This is another great volume in the series. The drama is heightened in the wake of the killing at the end of book 1 as everyone in the group comes to terms with the deaths. A pattern is established of a period of respite, perceived safety and reflection amongst the group followed by explosive outbursts of violence as the zombies make their presence felt.

Spoilers ahead: for those who have seen the TV series but not read the books (or vice versa) I am going to discuss in the rest of this post some of the differences between the two. So stop reading now if you don’t want to know.

The first half of the book deals with the aftermath of the invasion of zombies into the camp, the shooting of Shane and break up of the camp. On the road the travelers pick up three more survivors, who have yet to appear in the series, one of whom, Tyreese, soon becomes Rick’s closest friend amongst the survivors. This further deepens the difference in the composition of the groups that we follow in the comic compared to the TV series.

Also in the first half of the book, they come across a gated housing community called Wiltshire Estates and narrowly escape from it as they find it infested with zombies. This is a standalone episode that could be inserted into the TV series at any time in the future – it is replaced in the series with the disappearance of and search for Sophia.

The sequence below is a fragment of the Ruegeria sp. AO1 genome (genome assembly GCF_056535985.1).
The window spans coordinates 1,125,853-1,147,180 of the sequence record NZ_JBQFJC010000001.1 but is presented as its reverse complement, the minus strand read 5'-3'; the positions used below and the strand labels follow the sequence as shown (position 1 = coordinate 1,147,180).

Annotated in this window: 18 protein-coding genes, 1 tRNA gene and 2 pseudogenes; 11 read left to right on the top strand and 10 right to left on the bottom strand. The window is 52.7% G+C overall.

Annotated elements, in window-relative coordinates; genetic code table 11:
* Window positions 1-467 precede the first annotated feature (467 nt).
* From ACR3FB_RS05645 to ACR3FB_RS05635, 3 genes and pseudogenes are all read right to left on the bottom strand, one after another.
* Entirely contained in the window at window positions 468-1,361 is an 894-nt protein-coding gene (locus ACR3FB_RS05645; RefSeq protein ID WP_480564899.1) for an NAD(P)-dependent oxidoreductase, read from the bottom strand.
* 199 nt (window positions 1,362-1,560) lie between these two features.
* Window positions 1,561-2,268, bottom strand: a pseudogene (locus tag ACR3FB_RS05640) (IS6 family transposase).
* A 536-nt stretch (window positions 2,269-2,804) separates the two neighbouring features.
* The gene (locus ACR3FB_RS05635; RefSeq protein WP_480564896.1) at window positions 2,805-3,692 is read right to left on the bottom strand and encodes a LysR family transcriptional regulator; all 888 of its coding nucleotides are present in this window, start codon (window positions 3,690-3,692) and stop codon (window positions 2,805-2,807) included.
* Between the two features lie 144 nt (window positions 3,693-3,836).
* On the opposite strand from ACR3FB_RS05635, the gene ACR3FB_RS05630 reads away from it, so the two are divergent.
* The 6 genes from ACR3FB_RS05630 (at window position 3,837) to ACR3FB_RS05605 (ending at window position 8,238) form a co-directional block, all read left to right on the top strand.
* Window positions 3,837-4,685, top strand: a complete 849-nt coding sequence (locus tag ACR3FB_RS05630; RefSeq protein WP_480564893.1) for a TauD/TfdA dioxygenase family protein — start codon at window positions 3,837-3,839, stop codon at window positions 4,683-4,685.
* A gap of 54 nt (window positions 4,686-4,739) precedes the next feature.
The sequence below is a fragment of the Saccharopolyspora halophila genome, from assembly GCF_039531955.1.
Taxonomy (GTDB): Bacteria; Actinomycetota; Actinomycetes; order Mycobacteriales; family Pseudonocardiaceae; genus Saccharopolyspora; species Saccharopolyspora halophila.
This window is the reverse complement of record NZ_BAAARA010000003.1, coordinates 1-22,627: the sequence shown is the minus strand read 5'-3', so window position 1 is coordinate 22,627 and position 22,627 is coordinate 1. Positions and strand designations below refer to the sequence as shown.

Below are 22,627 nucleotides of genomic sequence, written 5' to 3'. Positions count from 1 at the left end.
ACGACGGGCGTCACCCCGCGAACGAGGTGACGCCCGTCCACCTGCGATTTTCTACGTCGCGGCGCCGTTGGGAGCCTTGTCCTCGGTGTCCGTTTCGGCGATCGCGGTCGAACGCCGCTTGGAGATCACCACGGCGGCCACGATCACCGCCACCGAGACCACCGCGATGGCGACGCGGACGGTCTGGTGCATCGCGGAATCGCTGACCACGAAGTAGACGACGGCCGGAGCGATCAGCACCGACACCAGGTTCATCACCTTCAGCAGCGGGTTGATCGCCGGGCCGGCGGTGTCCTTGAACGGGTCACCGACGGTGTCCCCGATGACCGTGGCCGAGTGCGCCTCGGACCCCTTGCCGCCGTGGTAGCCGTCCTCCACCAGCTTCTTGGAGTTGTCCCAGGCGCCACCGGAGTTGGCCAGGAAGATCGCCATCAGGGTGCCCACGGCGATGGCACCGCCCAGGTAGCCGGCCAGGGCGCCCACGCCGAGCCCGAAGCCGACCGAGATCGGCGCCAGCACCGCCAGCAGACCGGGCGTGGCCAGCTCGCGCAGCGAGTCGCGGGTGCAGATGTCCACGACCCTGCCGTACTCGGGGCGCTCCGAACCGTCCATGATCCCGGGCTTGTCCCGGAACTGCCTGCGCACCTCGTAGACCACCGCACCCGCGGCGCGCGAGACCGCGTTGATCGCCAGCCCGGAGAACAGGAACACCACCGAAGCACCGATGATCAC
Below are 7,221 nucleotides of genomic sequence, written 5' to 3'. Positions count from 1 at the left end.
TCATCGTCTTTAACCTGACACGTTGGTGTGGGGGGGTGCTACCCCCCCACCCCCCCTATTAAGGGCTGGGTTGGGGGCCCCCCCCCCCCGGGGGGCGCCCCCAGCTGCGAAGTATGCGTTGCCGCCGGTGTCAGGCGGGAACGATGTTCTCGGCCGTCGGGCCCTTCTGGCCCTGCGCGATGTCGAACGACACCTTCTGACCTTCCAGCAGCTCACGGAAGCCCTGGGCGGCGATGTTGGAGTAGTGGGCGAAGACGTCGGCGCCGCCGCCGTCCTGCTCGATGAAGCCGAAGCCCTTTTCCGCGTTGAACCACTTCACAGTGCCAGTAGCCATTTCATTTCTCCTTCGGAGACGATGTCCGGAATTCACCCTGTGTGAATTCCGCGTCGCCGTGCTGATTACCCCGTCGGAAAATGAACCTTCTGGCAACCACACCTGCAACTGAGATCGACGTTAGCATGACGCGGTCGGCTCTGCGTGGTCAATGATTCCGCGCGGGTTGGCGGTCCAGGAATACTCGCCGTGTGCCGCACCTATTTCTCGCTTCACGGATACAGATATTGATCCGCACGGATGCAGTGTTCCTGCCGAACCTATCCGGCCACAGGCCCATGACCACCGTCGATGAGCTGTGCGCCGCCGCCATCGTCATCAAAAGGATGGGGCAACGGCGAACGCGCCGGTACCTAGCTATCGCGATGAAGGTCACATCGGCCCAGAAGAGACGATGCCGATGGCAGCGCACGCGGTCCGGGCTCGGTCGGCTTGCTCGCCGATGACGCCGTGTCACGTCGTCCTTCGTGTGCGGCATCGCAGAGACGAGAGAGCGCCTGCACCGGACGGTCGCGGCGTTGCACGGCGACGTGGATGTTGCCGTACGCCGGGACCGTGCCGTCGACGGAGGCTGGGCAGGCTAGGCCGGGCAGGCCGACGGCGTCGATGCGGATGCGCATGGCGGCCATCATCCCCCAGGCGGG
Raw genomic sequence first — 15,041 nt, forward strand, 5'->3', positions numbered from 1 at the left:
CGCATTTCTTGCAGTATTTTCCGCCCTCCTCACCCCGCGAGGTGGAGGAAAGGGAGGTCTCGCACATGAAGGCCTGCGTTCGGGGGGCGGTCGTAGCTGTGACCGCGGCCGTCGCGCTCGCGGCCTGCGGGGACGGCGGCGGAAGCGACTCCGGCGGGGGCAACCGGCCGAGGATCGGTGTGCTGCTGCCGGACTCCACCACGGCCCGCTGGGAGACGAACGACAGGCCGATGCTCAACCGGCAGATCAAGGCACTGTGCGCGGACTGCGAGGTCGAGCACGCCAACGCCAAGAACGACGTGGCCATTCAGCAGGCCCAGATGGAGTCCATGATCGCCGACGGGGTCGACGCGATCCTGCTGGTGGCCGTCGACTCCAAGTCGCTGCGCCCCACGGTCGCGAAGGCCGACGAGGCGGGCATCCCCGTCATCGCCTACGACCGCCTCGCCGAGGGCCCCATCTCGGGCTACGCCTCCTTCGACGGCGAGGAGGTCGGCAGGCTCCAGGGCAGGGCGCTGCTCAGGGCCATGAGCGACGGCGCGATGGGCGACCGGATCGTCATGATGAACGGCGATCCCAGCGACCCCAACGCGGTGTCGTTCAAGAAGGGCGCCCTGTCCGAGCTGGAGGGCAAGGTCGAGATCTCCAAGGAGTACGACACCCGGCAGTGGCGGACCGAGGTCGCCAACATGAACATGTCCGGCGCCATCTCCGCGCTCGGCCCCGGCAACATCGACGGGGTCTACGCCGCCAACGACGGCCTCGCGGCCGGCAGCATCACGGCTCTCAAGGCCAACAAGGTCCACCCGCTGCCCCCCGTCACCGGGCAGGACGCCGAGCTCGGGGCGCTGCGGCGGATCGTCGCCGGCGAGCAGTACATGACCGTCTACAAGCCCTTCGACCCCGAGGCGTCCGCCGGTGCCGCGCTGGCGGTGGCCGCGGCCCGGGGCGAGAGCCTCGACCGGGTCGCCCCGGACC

The second half of the book deals with the shooting of Carl and the group’s presence on Hershel’s farm. The big surprise to me is the pacing of this in the comic having spent most of the first half of the second season in this location. In the comic the arrival, the revelation of the contents of the barn and the zombie barrel shoot is all done and dusted within 3 issues.The pace is slowed down in the TV series to allow for even more character development than is possible in the comic.

The zombie massacre at the end of the book is handled very differently between the two media and it will be interesting to see where the TV series goes now in the aftermath of this as there is a big change in the traveling group, as a result of events leading up to the massacre, in the comics. Right at the end of the book, after being turfed off the farm by Hershel, they find a prison which they hope they can use as a place of safety – but given their luck with safe havens so far is going to to be wishful thinking.

The Walking Dead: Days Gone Bye (2007)

 

Quote:
“L–Leave me. When I come back … Maybe I’ll find–find my family … … Maybe they c–came back too. Maybe we can be together again.”